Firefighting equipment not just for display, make them work
- Sun, 11 Feb 2018 06:49
The heat of those deadly flames is now felt across Bengaluru, with fire safety measures being scrutinised in restaurants, apartments, schools and malls across the city.
Bengalureans agree that fire safety has never been taken seriously in the city. They feel the tragic Carlton Towers fire back in 2010 should have been a turning point. But sadly, it was not. "I still remember how everyone was shocked when the tragedy struck. It was disturbing. But nothing concrete happened after that. The fire must have jolted the agencies, but nothing has been done," observes Mahesh Kumar, a businessman.
"There was a fire accident in January as well. Restaurant staff died in that accident. What was the BBMP doing? And this accident happened after the Mumbai tragedy. These agencies will not wake up, no matter what," says Kumar, referring to an accident in Kalasipalya on January 8 this year.
The fire had broken out at the Kailash bar and restaurant located on the ground floor of Kumbaara Sangha building. Five workers who were sleeping inside the restaurant died in that accident.
Usha, a city school teacher believes that the only way to avoid these tragedies is by educating the people in the right way. "The least the agencies can do is set up fire exits. I wont be shocked if places that are not fire-safe are given NOC by the BBMP. We should know how to react if trapped in a fire," she says.
Usha emphasises the need to spread critical information on the mishap. "Time and again, we have seen that more deaths are caused by asphyxiation than by actual burns. This little detail may save so many lives if people knew about it," notes Usha.
Usha is convinced that the mock drills in schools, apartments and other places in the city are not up to the mark. They are not good enough to save lives. "Fire personnel do visit schools and show the whole drill. But this will not be useful if students in a school are not given regular mock drills."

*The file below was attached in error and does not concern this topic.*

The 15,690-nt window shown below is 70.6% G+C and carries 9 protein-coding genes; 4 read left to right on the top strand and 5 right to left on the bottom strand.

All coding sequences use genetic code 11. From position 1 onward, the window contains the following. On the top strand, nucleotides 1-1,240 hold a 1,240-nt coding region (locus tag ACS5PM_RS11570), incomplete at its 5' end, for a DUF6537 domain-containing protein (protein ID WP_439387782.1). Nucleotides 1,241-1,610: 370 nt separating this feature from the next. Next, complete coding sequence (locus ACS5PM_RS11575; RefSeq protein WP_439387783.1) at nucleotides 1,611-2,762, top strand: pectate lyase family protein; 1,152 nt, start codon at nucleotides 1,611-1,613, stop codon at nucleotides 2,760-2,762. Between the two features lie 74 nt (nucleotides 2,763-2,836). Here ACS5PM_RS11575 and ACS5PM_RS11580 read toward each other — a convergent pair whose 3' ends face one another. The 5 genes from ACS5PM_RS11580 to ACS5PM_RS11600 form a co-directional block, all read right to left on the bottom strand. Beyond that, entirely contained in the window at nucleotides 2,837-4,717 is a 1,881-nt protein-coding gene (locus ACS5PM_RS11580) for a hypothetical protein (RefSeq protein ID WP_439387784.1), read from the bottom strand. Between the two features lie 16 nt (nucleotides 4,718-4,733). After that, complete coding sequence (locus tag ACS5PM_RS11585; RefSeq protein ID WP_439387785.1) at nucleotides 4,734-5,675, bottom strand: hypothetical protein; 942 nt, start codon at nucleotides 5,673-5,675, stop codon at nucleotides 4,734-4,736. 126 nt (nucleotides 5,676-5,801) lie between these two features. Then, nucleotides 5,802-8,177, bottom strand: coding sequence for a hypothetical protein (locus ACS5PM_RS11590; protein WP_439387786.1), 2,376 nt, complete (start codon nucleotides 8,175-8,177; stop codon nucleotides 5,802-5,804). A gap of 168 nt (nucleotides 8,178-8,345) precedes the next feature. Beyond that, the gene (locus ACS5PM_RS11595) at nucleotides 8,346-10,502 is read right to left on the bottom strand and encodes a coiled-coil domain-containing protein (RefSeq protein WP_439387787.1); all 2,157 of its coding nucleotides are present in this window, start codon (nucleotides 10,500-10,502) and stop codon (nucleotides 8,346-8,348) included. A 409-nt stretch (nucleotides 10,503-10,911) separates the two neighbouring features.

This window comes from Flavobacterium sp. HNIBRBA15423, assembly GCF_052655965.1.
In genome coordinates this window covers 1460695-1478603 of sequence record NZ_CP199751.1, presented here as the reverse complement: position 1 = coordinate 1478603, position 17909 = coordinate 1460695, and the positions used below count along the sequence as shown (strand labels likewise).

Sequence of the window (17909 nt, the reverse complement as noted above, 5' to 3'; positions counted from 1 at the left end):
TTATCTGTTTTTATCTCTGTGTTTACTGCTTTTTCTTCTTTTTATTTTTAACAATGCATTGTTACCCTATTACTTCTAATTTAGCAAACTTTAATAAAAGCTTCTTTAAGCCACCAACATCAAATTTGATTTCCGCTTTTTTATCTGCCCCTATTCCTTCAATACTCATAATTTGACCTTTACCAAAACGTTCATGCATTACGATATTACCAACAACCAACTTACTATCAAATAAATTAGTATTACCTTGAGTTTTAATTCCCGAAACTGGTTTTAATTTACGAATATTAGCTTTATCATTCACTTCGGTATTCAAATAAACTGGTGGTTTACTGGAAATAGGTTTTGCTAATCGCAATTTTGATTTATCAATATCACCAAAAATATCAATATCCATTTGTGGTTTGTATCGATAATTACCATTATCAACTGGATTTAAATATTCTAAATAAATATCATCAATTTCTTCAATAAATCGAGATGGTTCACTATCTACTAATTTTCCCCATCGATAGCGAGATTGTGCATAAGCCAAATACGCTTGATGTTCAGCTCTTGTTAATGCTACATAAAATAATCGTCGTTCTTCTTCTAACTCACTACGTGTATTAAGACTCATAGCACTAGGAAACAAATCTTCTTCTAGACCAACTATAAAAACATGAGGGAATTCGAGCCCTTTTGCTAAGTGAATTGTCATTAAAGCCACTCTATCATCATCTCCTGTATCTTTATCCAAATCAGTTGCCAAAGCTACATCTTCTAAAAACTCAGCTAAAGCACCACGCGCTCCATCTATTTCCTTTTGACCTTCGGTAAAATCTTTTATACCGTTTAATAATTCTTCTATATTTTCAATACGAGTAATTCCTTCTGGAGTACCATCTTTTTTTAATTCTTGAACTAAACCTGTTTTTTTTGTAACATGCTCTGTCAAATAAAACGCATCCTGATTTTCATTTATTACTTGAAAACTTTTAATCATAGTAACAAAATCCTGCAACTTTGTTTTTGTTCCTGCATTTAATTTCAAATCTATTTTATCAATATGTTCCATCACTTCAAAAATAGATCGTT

Homemaker, Pushpa Mohan says the rise in fire accidents has made her edgy about visiting crowded places. "The apartment complex we live in is decent. There is a fire exit right next to my flat. But I have no idea how it will be in case of an accident. We have never had a fire drill here," she admits.
Safety in city malls, she says, is not good enough. "Garuda mall is my familys favourite place to watch a movie or shop. But since the last few visits, I noticed that the fire exits are very confusing. If I am on the top floors it only gets scarier. I have asked my daughter to meet her friends in open spaces rather than these malls," says the mother of a 17-year-old.
She agrees the anxiety may be too much, but fire safety concerns and awareness is always on her mind. "The recent car fire in a flat was also scary. If only the residents knew how to handle a fire, they need not have waited for the firemen to arrive. They may even have saved the lives of the mother and child," adds Pushpa.
Bengalureans agree that awareness and first-aid in case of fire is of utmost importance. "People must know how to react. The harm caused by fire may not be as much as due to stampede or suffocation. The golden hour must be utilized which can be done only with awareness," elaborates Seema Khan, an interior designer.
Deccan Herald - City